April 04, 2006

Haddon, The Curious Incident of the Dog in the Night-Time 2 -- Jerz: Intro to Literary Study (EL150)

one thing i noticed aboutis that it stated how incomplete a life is that depends mainly on logic. I also feel that this book reflects alot on the ironies in life. I felt that this book had a great ending, however i sort of had a tiny huntch that his dad killed the dog, im not quite sure what led me to believe that but i did. i also agree with andy, I felt Chris doesn’t express emotions like we do. For example, he feels bad for the dog so he wants to find out who killed it, but he doesn’t cry or get scared. in a case scenerio like that anyone esle woulb be frightened.

Posted by SarahLodzsun at April 4, 2006 04:58 PM
Comments

Fear is one of our chief reactions when facing the unknown. So much of the world that we take for granted was unknown to Christopher, from facial expressions to metaphors. Haddon sets up the situation well, such that the emotional roller-coaster really gets going with Christopher discovering his father lied to him, when telling the truth is so important to him, and this pact of truth-telling was part of the relationship he had with his father.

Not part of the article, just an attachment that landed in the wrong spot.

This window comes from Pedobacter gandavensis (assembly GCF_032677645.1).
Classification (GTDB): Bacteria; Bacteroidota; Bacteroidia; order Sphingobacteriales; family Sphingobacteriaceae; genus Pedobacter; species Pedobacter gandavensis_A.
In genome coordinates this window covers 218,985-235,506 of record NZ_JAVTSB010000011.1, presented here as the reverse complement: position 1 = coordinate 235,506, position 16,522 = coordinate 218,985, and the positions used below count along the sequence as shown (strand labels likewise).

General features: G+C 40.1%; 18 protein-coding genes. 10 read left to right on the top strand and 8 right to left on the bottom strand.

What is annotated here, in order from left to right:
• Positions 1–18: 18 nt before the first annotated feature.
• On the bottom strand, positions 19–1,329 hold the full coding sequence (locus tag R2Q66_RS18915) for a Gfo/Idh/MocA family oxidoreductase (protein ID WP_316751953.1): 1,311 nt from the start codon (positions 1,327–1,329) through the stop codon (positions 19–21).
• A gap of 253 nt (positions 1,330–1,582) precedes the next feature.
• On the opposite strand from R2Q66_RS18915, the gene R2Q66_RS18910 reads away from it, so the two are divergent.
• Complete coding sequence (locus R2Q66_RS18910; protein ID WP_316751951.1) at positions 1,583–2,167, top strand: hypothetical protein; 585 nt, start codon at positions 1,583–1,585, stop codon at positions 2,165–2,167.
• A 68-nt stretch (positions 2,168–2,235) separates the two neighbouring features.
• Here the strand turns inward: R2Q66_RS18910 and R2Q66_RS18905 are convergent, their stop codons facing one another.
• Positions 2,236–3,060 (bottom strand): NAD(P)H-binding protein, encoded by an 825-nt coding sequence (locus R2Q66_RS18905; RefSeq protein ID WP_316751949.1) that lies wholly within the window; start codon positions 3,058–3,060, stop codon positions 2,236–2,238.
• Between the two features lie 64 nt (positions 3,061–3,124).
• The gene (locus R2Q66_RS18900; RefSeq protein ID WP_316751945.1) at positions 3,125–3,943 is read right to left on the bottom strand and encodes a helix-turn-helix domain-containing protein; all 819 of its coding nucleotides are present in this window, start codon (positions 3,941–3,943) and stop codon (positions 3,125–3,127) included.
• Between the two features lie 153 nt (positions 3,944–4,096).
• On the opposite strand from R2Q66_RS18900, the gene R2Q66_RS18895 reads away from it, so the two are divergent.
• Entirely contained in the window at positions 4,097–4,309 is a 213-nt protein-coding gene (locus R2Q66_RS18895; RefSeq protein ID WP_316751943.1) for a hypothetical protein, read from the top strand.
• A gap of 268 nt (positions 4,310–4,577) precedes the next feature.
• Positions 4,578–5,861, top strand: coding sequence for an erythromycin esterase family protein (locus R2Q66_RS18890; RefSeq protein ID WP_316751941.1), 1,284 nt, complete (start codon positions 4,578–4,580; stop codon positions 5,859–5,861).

Posted by: Dennis G. Jerz at April 4, 2006 05:21 PM

That really makes sense to me. Christopher may not have expressed emotion like we do, but he still had so much fear. I never thought about how we take for granted the expressions and just enjoyable parts of life that Christopher doesn't get to feel. He is left out. I think Haddon does a great job of making us feel this emotion.

Posted by: Andy LoNigro at April 4, 2006 07:09 PM

You're right that he doesn't show emotion, Sarah. I like that fact that as he continues to grow in the story, he seems to have more reactions to sad events. He gets sick when he's nervous and he even said he wanted to go back home once he was in London. He's starting to gain more control towards the end as he realizes that although he doesn't like change, he might as well continue applying logic to deal with it. Sometimes, when you need to complete a task, it would be nice to turn off your strong emotions so that you don't get in too deep.

Posted by: Erin Waite at April 4, 2006 08:19 PM

I agree, Dad killing the dog was certainly a surprise. Christopher's adventures on the train and at his mother's house were certainly interesting... although the novel seemed to fade away and become more general and compact as the chapters went on.

Posted by: Mike Rubino at April 4, 2006 09:05 PM
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